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No other neighborhood in Greenwich Village has been the birthplace of more art and literature than the area around Washington Square. In the 19th Century, this area attracted the most wealthy and elegant people in New York. Aside from the famous families such as The Rhinelanders, The Belmonts and The Brevoorts, there were writers whose style reflected these times, like Henry James and Edith Wharton. At the turn of the century, when some of these wealthy families headed north, the area experienced a decline. Now a new group of "bohemians" moved in and made the area even richer. This group represents some of the greatest American literary figures and intellectuals of the 20th Century. They were the exact opposites of their predecessors in their writing style, politics and personalities. These literary rebels included Eugene O'Neill, John Reed, Sinclair Lewis, John Dos Passos, Max Eastman, Theodore Dreiser, Lincoln Steffens, Edna St. Vincent Millay, Upton Sinclair and e. e. cummings. These people were the heart and soul of Washington Square and made it the place to be if you had talent in America.

e. e. cummings The talent of these activists was infectious. They drank, ate, schemed, commiserated and talked endlessly. Socialites with conscience, such as Mable Dodge, would open her home for their entertainment. Her Greenwich Village salon was the genesis of many ideas including the Armory Art Show. This controversial first armory show displayed modern and impressionist art by Picasso, Cezanne, Gaugin, Seurat, and Duchamp. This collection was used to form MOMA. In her salon, Dodge coaxed John Reed into staging the "Patterson Silk Workers Strike" at Madison Square Garden.

Washington Square was originally a "potter's field" (cemetery) and execution ground. It was not until it was formally dedicated as the "Washington Military Parade Ground" on our Nations 50th Birthday that the area became desirable. Fashionable townhouses were built around the Square. Stanford White designed the arch (first in wood and then in marble). Marble and limestone mansions were built around the Square. In fact, the most beautiful mansion of all, belonging to John Taylor Johnson, stood at 4 West 8th Street. It was here that he began the Metropolitan Museum of Art, when he ran out of wall space and began housing his art collection in his stable, opening it to the public. Ironically, years later the Whitney Museum of American Art chose 8 West 8th Street as their first location, just next door to the first site of the Met.

John Taylor Johnson also funded New York University. Founded in 1831 by Jefferson's Secretary of State, Albert Gallatin, NYU has become our largest neighbor. Today, most of the land around Washington Square Park is owned by NYU. In 1833, after purchasing the site of their first building for $40,000.00 and constructing it, there was insufficient money left to operate the school. Forced to rent space for income, NYU's tenants included the noted artist Samuel F.B. Morse who happened to invent and demonstrate the telegraph on the premises. Morse also experimented with photography; Mathew Brady the famed photographer of the Civil War studied under Morse there. Winslow Homer painted there and Samuel Colt designed his famous pistol there. NYU continues to grow and flourish, attracting new and talented people to Greenwich Village.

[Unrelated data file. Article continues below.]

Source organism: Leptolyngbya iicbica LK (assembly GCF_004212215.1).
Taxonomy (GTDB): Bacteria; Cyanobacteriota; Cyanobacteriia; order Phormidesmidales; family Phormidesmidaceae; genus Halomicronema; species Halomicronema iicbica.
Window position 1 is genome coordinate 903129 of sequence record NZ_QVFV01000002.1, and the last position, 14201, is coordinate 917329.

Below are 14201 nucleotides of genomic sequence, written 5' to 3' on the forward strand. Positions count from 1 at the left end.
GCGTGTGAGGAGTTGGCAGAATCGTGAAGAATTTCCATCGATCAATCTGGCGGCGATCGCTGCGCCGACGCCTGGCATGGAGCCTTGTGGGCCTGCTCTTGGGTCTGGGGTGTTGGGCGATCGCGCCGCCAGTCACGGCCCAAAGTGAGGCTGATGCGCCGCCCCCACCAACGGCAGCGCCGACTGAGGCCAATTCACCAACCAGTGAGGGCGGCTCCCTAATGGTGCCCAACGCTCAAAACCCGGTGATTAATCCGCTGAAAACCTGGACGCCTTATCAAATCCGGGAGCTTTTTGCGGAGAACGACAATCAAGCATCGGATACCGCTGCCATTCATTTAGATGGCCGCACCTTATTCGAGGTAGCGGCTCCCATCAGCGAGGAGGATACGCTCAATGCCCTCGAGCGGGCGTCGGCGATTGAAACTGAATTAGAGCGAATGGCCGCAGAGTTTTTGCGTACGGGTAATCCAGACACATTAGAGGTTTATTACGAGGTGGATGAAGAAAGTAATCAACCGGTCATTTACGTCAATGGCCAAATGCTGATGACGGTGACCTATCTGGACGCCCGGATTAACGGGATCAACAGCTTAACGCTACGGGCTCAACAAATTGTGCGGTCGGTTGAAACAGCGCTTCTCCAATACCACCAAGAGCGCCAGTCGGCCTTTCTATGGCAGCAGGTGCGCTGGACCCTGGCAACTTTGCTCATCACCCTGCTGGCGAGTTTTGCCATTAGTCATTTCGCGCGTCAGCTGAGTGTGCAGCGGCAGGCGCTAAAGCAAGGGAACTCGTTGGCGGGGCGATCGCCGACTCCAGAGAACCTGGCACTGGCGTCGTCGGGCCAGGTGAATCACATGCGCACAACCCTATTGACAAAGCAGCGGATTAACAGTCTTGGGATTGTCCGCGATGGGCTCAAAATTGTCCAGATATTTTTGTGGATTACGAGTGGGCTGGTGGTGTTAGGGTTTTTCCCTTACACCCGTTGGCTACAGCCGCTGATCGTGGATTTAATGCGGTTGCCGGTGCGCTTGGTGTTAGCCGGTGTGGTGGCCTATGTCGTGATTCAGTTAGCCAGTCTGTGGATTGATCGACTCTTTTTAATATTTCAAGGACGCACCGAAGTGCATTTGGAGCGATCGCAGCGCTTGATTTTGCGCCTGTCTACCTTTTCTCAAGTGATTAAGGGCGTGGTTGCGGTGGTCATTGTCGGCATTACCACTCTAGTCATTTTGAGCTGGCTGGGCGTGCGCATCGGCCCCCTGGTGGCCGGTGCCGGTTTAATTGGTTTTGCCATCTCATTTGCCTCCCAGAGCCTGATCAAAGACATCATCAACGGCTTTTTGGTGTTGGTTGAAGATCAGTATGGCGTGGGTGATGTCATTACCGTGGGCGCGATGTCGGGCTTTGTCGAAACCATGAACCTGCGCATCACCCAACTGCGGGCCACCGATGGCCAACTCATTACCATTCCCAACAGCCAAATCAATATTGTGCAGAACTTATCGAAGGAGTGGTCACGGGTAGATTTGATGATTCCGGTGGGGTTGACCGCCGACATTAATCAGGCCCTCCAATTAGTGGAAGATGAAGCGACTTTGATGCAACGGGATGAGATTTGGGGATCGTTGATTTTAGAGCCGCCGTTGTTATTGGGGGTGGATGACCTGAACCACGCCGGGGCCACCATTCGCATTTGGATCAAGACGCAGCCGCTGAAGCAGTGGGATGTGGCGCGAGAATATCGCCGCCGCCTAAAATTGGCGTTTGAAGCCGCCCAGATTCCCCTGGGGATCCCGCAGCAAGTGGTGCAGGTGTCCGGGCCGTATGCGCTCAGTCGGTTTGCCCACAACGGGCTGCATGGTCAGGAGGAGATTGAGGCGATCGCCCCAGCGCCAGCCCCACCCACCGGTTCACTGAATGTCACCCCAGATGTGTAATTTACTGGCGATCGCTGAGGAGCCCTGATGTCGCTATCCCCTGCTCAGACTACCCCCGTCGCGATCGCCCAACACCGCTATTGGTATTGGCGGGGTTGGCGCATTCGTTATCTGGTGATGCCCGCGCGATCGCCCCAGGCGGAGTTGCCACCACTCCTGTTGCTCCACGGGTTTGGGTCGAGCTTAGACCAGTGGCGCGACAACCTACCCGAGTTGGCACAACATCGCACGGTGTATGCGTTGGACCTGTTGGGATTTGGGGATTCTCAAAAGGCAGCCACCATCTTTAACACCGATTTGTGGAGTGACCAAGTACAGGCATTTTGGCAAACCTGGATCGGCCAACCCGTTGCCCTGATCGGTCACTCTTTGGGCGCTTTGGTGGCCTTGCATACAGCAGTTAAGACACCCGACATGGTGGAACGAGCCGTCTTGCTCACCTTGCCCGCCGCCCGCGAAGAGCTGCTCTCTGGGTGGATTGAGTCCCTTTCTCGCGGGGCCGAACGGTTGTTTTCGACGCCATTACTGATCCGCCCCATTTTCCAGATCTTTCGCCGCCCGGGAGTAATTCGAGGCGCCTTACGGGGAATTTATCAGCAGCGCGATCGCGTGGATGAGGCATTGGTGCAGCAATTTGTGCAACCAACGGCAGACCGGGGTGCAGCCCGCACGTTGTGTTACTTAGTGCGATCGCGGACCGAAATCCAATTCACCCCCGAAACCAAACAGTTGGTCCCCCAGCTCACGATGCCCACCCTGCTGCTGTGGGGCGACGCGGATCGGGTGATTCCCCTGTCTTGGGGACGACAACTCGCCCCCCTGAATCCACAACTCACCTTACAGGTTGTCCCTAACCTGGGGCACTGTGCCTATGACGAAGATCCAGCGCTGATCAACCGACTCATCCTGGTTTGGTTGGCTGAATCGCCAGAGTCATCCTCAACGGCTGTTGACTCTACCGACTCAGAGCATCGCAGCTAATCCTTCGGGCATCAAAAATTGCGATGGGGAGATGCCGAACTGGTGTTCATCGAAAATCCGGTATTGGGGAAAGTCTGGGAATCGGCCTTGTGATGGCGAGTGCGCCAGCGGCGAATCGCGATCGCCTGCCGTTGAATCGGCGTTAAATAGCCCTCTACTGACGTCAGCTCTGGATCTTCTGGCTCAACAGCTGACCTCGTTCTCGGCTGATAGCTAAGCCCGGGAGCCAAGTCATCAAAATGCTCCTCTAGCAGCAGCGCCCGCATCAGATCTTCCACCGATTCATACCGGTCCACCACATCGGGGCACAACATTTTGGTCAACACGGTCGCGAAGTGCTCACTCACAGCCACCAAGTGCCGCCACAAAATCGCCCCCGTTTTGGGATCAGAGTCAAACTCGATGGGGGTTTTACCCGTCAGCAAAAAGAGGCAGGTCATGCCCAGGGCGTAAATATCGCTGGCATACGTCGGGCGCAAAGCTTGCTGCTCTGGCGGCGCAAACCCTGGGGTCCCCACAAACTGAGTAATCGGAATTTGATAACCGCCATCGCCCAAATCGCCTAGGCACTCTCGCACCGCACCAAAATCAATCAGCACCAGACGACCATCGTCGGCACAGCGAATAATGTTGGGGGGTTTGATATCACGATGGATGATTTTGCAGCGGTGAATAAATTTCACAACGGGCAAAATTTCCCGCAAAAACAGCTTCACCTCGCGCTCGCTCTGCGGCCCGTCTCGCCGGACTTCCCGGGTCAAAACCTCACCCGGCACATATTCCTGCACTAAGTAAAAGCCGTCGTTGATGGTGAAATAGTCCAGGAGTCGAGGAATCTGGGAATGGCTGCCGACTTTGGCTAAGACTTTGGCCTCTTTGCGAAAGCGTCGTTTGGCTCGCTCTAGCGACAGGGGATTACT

#1 Edith Wharton @ 7 Washington Square North
#2 Henry James @ 19 Washington Square North
#3 Eleanor Roosevelt (with Fala) @ 29 Washington Square East in 1945
#4 The Famous Boarding House known as "House of Genius" @ 61 Washington Square South, home to Theodore Dreiser, Eugene O'Neill, John Dos Passos, Stephen Crane, O'Henry and Lincoln Steffens
#5 John Reed @ 42 Washington Square South, where he wrote "within a block of my house was all the adventure in the world: within a mile every foreign county."
#6 Edward Hopper @ 3 Washington Square North
#7 Mark Twain@ 14 West 10th Street and @ 21 Fifth Avenue
#8 Sinclair Lewis @ 37 West 10th Street
#9 Edward Albee @ 50 West 10th Street
#10 Mable Dodge @ 23 Fifth Avenue 9her famous salon)
#11 Willa Cather @ 35 Fifth Avenue
#12 Thomas Wolfe @ The Albert Hotel
#13 John Phillip Sousa @ 80 Washington Place (1919)
#14 Joseph Papp @ 40 East 9th Street (1973-1991)
#15 James Thurber @ West 13th Street
#16 E.B.White @ West 13th Street
#17 Emma Lazarus
#18 The Whitney Museum's original building @ 8 West 8th Street
#19 Washington Mews (Townhouses, formerly stables)
Marilyn Weigner Associates, Inc.
41 West 12th Street, New York, NY 10011
Phone (212) 851-6314; Fax (212)388-0843
E-mail: info@mwavillage.com